In the evening we held our LAST drivers meeting.  Tomorrow we convoy the 60 miles or so to Albuquerque to park at the Balloon Fiesta… The fiesta starts Friday and runs for nine days.  We will be staying four nights, leaving Tuesday.

Since we must be ready to go tomorrow at 8:00 am, we did much of our hitching up after the drivers meeting.  Lynda cooked a pizza for dinner…

And an enjoyable time was had by all…

2018-08-22 – WBCCI 2018 Southwest Adventure Caravan – Day 4 – Moving to Santa Fe

This morning we found that there had been a little rain overnight…

Today is a travel day, so we started by doing a little laundry, cleaning up, and hitching up The Villa.  We pulled out of the RV park about 9:30.  Today’s travel is to the Pueblo of Pojoaque, just north of Santa Fe.  It is only about 85 miles from Albuquerque… An easy drive…

We stopped alongside the freeway after about an hour to stretch our legs and to keep our Apple watches happy…

img_6542

Since we could not check into the next RV park until after noon, we took a detour to chase down the two Frank Lloyd Wright houses in New Mexico…

A few miles north of Pecos is the Alfred Friedman House, “Fir Tree” (1945).  The good news is that we found it easily; the bad news is that it is not visible from the street and it is a private residence, not open to the public…

We respected their privacy and did not pull The Villa up their driveway…

We turned around at the next wide spot in the road, getting mud all over The Villa.  We headed into Sante Fe and looked for the “Pottery House”, 1984.  Obviously, this was built long after FLLW’s death; he did the design in the early 1950s; the lot and the plans were purchased by a builder, who modified and enlarged the house.  It may or may not be a “real” Frank Lloyd Wright house – but we’ll never know.  We could not find it.

So on we went, to the RV park in Pojoaque.  We set up (in the rain…) and walked around.  It is very sparse and bleak in the RV park, but the surrounding high desert is quite pretty…

img_6544img_6545

Tonight we enjoyed a dinner with the caravaners at Gabriel’s, a very nice New Mexican restaurant near by; we rode along with caravan neighbors from Houston…

img_6631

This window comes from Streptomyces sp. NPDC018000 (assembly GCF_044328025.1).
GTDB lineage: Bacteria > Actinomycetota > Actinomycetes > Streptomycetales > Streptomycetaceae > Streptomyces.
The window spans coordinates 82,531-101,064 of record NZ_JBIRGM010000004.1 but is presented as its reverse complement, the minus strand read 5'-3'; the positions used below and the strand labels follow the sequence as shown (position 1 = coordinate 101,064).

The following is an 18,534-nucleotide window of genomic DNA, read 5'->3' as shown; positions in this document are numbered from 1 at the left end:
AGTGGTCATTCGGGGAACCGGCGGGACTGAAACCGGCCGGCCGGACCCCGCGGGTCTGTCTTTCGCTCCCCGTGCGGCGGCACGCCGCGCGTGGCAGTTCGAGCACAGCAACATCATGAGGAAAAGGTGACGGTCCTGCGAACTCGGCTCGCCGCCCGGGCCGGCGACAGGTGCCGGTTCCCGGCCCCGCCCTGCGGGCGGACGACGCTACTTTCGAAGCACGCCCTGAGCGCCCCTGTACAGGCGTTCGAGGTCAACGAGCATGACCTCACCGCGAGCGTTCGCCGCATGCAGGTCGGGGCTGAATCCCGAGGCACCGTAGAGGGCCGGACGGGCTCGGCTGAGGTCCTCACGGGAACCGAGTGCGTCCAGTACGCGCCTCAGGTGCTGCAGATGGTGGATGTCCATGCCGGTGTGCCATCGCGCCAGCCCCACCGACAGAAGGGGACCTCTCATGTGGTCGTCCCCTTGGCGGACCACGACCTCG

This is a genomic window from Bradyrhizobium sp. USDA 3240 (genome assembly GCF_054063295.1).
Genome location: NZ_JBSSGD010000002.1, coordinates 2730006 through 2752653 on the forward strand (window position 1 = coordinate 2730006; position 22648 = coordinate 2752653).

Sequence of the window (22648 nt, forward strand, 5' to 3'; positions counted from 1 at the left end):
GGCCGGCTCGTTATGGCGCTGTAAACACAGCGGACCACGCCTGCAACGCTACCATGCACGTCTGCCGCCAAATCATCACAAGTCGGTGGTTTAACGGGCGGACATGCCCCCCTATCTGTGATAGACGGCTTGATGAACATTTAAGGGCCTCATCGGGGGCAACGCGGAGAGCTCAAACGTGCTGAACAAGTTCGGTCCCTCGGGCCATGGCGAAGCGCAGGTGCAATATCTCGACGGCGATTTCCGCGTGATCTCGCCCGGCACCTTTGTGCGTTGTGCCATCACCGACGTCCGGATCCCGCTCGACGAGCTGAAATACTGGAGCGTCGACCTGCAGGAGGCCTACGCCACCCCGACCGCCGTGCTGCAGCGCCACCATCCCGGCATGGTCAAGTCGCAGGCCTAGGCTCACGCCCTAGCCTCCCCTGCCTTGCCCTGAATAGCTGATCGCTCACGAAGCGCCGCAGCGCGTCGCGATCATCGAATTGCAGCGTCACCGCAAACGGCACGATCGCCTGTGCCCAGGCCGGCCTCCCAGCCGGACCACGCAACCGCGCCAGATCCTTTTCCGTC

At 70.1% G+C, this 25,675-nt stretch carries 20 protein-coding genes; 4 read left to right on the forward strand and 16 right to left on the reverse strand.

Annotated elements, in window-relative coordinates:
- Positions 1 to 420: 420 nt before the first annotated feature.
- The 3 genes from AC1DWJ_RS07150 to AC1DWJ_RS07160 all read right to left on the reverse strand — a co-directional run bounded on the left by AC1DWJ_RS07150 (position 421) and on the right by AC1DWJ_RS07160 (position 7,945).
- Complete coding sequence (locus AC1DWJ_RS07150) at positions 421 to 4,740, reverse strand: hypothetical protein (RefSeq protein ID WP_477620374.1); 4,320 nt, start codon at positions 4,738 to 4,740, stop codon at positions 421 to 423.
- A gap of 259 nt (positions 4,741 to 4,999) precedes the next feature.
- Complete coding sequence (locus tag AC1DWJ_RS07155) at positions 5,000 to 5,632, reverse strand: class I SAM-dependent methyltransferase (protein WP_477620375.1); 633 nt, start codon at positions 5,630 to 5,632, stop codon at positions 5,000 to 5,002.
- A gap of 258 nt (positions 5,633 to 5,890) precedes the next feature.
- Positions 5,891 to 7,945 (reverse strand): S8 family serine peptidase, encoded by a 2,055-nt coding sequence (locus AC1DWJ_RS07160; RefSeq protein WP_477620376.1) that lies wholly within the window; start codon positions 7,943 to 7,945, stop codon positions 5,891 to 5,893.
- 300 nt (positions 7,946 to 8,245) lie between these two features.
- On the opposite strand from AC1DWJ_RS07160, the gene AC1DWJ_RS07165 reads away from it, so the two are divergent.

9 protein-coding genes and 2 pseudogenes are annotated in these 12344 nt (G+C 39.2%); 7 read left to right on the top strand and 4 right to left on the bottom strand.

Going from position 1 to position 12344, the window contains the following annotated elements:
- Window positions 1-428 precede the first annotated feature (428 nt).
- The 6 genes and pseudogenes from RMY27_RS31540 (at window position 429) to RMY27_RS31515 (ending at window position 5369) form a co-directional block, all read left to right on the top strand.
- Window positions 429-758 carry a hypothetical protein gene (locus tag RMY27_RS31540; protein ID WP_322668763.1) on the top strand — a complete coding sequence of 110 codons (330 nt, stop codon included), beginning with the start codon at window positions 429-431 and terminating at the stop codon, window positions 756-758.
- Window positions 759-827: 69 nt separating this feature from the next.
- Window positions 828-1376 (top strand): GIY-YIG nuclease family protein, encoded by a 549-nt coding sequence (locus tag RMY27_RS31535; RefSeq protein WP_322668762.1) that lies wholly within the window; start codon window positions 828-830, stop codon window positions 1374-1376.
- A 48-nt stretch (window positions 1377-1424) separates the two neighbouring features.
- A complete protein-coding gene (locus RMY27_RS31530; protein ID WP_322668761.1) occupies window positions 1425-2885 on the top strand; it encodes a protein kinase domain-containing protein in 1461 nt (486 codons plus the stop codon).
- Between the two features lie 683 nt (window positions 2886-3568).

img_6546img_6549

We returned to The Villa, and enjoyed a lovely sunset…

img_6550

An enjoyable time was had by all…

2018-08-21 – WBCCI 2018 Southwest Adventure Caravan – Day 3 – Albuquerque

Today’s adventure started at the Indian Pueblo Cultural Museum…

img_6533img_6534

This is a very nice museum that explains the history and culture of the Pueblo Indians.  There are 19 Pueblos in New Mexico today (historically, there have been more than 100 over the years…), with many more in Arizona, and other adjacent States.  While these cultures and these Indians tend to be grouped together, each Pueblo has a different language, different culture, and different religious traditions.  The museum explored the prehistoric years, the years under the subjugation of the Spanish and then the Mexicans, and finally life under the US, with treaties, broken treaties, lands being stolen, lands being returned, forced boarding school and forced assimilation, and the era of the casinos.  It was very informative.  We will visit many of the Pueblos on the caravan.  The museum even had an exhibit on how their adobe houses were built:

img_6535

Note the “logs” poking through the walls;  these are called vigas; we will discuss these more when we get to Santa Fe…

Following the Indian Pueblo Cultural Museum we traveled to the National Museum of Nuclear Science and History…

img_6537img_4502

Another interesting place…

The museum has three areas: the history, the science, and the uses of nuclear energy.

The history section had exhibits on the early scientists, the Manhattan Project, and other military exhibits, including the cold war.  They had full-size models of the three atomic bombs tested and used in World War II.  This area was of the most interest to us.

Personal side note here:  In the exhibits describing the bombing of Hiroshima and Nagasaki they explained how Col. Paul Tibbetts selected 15 crews to train for these secret missions.  The crews were trained in the new B-29 bombers.  During each mission there were seven planes involved, including three weather reconnaissance planes, plus a back-up plane waiting on the runway on Iwo Jima.  Here is the personal connection:  Our family dentist back in the 1970s and 1980s was Dr. Raymond Biel.  Biel was the co-pilot of one of the weather planes over Hiroshima and the co-pilot of the backup plane on Iwo Jima during the Nagasaki mission.  He learned of the atomic bomb after returning to the base on Tinian… Dr. Biel wrote a novel and retired early from his dental practice…

After the nuclear museum we did a little grocery shopping, fueled the truck, and returned to the RV Park.  Thunderstorms were threatening, but they never materialized;  at 7:00 we had our first “Drivers Meeting”, where we discussed the activities of this location, driving instructions for tomorrow’s travel, and future activities in and around Santa Fe…

img_6541img_6540

Tomorrow we travel to another RV Park in Pojoaque, just north of Santa Fe… We will also attempt to drive by two Frank Lloyd Wright houses…

And an enjoyable time was had by all…

 

 

 

 

 

 

 

 

 

 

 

 

 

Blog at WordPress.com.

Up ↑